Fig. S3

six1b/six4b function is essential for lateral line and ear formation. (A-D) Trunk muscle at 26 hpf, labeled for myosin heavy chain marker A4.1025 (blue), the myosin light chain marker F310 (red), and the myonuclei marker Rbfox1l (green). Both slow and fast muscle morphology appears normal in six family compound mutants. (E-P) Confocal projections of six1b:lyn-GFP transgene-expressing embryos. At 36 hpf, the lateral line and neuromasts (red arrows) are absent in the trunk ofΔsix1b;4b homozygotes and Δsix1a;4a;Δsix1b;4b mutants (E-H); however, neuromast development partially and variably recovers by 7 days post fertilization (I-L). In WT and Δsix1a;4a mutants, the ear maculae and cristae are marked by the six1b:lyn-GFP transgene (green arrows); these ear sensory epithelia are lost in Δsix1b;4b homozygotes and Δsix1a;4a;Δsix1b;4b mutants (MP). While head neuromasts (red arrows) persist in these mutants, they are mis-localized within the region where the ear would normally form. (Q-T) Live brightfield images showing ear morphology in wild-type and six family compound mutant embryos at 168 hpf. All scale bars are 100 μm.

Fig. S4

six1/six4 genes are required for full MMP specification. RNA in situ hybridization of Δsix1a;4a mutants (left column) or Δsix1a;4a;Δsix1b;4b mutants (right column) fixed at (A-J) 24 hpf or (K-N) 36 hpf. Arrowheads point to MMPs and MMP-like cells. For all MMP markers tested, Δsix1a;4a-/- embryos show wild-type expression. Compared to controls, Δsix1a;4a;Δsix1b;4b mutants show normal (A, B) lbx2, (C, D) pax3a, and (E, F) pax3b gene expression at 24 hpf (A-F). However, Δsix1a;4a;Δsix1b;4b mutants lack lbx1a and met gene expression in MMPs at (G-J) 24 hpf and (K-N) 36 hpf. At 24 hpf, arrowhead color is assigned based on somite count: arrowheads pointing to somite 2 are red, somite 4 is gray, and somite 5 is light blue. At 36 hpf, arrowhead color is assigned based on stream shape and corresponds to that described in Figures 1 and S1. Expression of met in lateral line primordia is indicated by white arrows.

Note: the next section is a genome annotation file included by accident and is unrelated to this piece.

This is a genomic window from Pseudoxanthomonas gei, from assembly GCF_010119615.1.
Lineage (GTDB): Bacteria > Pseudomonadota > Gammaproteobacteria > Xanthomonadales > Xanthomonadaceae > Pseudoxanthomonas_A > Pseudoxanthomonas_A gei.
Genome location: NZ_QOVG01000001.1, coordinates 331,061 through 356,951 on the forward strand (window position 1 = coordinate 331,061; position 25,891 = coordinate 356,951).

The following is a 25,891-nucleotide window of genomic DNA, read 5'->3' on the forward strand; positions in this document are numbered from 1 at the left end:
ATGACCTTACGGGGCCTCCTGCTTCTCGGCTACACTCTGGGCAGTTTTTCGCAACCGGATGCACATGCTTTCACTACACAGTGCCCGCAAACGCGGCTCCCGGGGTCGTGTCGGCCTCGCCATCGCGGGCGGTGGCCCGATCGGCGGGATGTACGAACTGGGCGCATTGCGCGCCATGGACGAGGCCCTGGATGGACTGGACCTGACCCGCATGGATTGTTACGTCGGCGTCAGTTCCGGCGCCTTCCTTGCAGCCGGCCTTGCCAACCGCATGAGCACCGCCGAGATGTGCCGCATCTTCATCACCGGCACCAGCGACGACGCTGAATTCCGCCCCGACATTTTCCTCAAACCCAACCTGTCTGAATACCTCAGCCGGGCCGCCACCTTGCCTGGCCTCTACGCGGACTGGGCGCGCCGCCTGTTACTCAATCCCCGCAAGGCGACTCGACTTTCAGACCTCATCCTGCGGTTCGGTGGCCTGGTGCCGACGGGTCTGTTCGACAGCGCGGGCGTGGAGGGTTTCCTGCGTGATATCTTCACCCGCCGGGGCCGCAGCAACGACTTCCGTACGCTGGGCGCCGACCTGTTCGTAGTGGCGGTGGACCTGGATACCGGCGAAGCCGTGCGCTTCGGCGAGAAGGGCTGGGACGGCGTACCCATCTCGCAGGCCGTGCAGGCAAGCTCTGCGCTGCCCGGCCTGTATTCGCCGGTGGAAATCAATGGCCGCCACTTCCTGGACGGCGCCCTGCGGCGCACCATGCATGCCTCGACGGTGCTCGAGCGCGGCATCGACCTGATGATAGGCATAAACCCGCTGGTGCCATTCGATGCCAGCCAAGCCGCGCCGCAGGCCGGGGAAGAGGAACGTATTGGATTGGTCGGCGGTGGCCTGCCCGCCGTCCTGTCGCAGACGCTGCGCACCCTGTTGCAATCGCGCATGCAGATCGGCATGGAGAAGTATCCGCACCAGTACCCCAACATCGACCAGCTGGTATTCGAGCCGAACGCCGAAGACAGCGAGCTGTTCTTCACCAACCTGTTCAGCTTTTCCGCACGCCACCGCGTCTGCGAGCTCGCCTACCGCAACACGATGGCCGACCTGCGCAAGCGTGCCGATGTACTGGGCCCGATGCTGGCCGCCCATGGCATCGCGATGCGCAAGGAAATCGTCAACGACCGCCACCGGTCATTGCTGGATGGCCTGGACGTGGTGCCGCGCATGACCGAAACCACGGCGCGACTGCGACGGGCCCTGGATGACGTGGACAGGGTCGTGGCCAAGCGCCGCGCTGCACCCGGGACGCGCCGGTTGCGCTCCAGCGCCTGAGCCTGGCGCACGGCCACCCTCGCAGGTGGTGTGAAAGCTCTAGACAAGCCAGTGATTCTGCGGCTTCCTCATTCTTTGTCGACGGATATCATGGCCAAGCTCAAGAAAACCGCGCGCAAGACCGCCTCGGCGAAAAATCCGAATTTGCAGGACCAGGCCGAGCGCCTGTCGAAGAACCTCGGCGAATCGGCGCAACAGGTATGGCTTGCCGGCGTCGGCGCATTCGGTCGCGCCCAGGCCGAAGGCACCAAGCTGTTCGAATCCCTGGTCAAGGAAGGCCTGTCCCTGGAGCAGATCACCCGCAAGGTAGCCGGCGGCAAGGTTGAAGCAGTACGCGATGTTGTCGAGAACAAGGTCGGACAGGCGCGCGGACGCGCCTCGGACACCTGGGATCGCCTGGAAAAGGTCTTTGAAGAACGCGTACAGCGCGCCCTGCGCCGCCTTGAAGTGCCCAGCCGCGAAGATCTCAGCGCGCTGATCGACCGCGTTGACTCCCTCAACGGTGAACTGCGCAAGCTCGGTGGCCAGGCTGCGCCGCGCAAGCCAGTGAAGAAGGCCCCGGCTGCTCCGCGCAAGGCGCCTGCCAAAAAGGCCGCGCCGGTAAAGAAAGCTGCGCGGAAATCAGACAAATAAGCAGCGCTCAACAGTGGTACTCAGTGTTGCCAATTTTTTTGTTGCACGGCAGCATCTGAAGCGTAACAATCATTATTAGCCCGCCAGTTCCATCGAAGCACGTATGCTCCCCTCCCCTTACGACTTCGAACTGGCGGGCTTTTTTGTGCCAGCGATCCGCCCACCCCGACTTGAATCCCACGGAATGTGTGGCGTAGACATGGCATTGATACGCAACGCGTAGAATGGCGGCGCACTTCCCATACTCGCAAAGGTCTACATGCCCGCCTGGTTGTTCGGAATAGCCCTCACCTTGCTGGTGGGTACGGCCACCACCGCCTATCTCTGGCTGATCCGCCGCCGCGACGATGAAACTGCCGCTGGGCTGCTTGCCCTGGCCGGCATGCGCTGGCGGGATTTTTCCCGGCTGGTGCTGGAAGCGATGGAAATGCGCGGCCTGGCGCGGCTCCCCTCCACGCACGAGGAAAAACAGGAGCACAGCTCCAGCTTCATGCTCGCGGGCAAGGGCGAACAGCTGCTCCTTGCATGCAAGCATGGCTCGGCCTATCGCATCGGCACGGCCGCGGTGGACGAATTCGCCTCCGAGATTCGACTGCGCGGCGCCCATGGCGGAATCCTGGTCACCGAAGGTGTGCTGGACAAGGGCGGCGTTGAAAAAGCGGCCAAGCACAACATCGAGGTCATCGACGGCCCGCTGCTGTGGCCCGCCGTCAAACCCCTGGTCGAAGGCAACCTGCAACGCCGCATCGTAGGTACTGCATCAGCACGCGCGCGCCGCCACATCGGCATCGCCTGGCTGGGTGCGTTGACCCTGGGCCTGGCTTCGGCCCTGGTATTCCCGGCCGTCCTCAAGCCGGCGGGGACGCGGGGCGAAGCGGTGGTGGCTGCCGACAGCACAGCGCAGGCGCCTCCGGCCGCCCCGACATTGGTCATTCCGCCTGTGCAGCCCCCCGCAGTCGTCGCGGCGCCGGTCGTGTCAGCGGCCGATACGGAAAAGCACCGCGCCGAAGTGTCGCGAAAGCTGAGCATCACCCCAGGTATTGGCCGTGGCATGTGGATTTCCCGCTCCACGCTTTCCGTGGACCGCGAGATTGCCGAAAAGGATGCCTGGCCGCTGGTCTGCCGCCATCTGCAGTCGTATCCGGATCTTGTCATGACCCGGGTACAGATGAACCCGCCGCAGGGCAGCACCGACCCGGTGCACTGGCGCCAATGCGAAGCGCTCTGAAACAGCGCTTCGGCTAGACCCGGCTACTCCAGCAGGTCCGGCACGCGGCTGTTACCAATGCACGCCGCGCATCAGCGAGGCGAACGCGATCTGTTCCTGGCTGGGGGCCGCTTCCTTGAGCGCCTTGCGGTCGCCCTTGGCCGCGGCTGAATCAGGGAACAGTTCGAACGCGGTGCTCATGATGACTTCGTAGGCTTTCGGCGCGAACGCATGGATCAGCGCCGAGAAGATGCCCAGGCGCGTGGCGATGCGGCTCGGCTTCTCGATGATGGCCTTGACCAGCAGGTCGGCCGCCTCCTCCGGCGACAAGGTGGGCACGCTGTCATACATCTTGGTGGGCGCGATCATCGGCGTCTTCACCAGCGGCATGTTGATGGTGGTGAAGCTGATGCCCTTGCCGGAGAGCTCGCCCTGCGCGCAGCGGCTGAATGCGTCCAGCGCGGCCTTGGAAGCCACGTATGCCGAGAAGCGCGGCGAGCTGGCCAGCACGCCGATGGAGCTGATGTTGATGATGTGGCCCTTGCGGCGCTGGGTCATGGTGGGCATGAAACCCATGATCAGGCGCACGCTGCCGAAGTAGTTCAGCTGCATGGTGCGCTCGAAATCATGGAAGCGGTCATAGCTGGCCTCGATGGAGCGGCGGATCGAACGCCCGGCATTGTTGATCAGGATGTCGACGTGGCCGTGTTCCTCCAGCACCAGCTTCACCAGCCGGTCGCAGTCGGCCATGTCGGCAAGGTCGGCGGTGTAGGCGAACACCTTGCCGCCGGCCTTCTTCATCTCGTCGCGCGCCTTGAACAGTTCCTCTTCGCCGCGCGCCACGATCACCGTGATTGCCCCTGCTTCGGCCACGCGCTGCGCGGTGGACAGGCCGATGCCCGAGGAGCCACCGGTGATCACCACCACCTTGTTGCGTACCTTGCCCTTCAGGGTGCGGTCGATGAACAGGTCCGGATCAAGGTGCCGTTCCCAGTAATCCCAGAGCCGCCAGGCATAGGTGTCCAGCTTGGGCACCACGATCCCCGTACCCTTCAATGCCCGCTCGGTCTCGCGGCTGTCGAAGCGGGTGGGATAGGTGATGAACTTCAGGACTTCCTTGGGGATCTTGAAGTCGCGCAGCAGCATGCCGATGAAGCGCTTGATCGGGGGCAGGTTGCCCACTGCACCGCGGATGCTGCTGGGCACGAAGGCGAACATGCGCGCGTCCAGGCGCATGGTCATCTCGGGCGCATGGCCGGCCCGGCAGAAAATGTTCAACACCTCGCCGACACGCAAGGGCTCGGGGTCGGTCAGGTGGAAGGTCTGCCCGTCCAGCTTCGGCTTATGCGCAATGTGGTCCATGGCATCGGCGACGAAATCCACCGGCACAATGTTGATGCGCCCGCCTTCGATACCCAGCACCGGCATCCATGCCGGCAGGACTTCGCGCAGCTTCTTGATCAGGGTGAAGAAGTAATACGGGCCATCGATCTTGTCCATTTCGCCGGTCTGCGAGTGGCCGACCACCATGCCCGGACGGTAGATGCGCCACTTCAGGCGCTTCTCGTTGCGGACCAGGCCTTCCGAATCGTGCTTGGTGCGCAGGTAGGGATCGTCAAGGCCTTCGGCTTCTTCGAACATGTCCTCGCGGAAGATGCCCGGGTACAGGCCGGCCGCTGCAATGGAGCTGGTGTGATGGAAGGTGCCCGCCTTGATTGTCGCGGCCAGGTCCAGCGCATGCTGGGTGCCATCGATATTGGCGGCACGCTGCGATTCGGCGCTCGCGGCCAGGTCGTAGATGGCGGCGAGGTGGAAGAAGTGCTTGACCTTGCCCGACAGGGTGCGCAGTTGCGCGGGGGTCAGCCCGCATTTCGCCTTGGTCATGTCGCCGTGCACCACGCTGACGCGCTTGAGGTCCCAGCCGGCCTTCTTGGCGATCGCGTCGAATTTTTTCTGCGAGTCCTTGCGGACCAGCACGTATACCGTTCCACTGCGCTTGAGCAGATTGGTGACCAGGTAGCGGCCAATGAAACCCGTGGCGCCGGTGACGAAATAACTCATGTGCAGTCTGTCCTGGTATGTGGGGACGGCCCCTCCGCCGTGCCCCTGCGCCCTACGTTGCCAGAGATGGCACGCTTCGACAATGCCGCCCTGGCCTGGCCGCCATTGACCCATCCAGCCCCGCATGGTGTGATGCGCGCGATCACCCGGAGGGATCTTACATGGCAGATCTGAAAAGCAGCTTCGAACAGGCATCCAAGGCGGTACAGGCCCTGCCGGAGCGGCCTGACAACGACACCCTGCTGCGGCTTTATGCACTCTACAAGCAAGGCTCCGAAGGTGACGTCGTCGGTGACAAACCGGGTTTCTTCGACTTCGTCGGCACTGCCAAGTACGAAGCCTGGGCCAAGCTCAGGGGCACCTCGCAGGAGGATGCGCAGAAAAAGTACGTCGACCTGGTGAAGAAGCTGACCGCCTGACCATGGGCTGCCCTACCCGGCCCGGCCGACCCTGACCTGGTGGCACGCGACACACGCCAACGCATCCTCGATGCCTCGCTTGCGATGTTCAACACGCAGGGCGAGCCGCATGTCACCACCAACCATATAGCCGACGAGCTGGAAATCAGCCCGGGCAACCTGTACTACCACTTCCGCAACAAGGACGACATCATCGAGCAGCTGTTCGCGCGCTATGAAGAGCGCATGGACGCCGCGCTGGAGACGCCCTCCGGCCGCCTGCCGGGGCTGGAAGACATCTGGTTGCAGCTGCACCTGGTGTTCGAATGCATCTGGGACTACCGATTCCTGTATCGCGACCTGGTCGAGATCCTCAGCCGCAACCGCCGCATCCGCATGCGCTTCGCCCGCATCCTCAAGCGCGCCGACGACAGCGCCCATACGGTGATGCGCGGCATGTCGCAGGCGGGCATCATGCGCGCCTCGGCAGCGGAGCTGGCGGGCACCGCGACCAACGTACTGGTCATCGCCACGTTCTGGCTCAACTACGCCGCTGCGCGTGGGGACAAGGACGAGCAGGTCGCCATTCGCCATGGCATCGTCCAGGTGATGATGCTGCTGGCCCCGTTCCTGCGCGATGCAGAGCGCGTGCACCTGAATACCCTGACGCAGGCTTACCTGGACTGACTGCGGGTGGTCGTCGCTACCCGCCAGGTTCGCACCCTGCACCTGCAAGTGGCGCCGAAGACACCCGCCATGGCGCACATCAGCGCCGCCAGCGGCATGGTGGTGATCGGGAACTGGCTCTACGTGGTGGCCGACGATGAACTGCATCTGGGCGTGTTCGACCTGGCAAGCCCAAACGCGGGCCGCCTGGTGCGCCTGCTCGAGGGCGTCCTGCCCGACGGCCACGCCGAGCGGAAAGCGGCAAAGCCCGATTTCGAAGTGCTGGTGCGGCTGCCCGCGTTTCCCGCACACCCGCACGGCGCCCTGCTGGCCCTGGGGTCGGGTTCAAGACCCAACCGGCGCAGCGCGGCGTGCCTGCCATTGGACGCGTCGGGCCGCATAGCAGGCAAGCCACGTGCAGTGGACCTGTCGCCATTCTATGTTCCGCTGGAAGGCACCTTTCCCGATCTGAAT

Fig. S5

Fins are not required for MMP specification. (A-D) Brightfield images of four-dayold embryos. Brightfield images of wild-type, dnFgfrexpressing, and Δsix1a;4a;Δsix1b;4b mutant embryos. Fins are present (asterisk) in wild-type (A) and Δsix1a;4a;Δsix1b;4b mutant (B) embryos, but absent in dnFgfr-induced (C) and aldh1a2 mutant (D) embryos (aldh1a2 mutant fin phenotype previously shown by Grandel et al., 2002). (E-J) RNA in situ hybridization for (E, F) met and (G, H) lbx1a in 36 hpf embryos. (E-H) Although migratory streams are severely misshapen in aldh1a2 mutants, MMP markers lbx1a (E, F) and met (G, H) are expressed at levels comparable to wild-type embryos. In aldh1a2-/- mutant MMPs, met expression appears darker than in WT (E, F); this may be due to greater cell density in the mutant, which has impaired migration. Embryos in A-C and E-H were PTU-treated to inhibit pigment formation. MMP arrowheads are color coded as described in Figures 1 and S1. Scale bars are 100 μm.

Acknowledgments:
ZFIN wishes to thank the journal Development (Cambridge, England) for permission to reproduce figures from this article. Please note that this material may be protected by copyright. Full text @ Development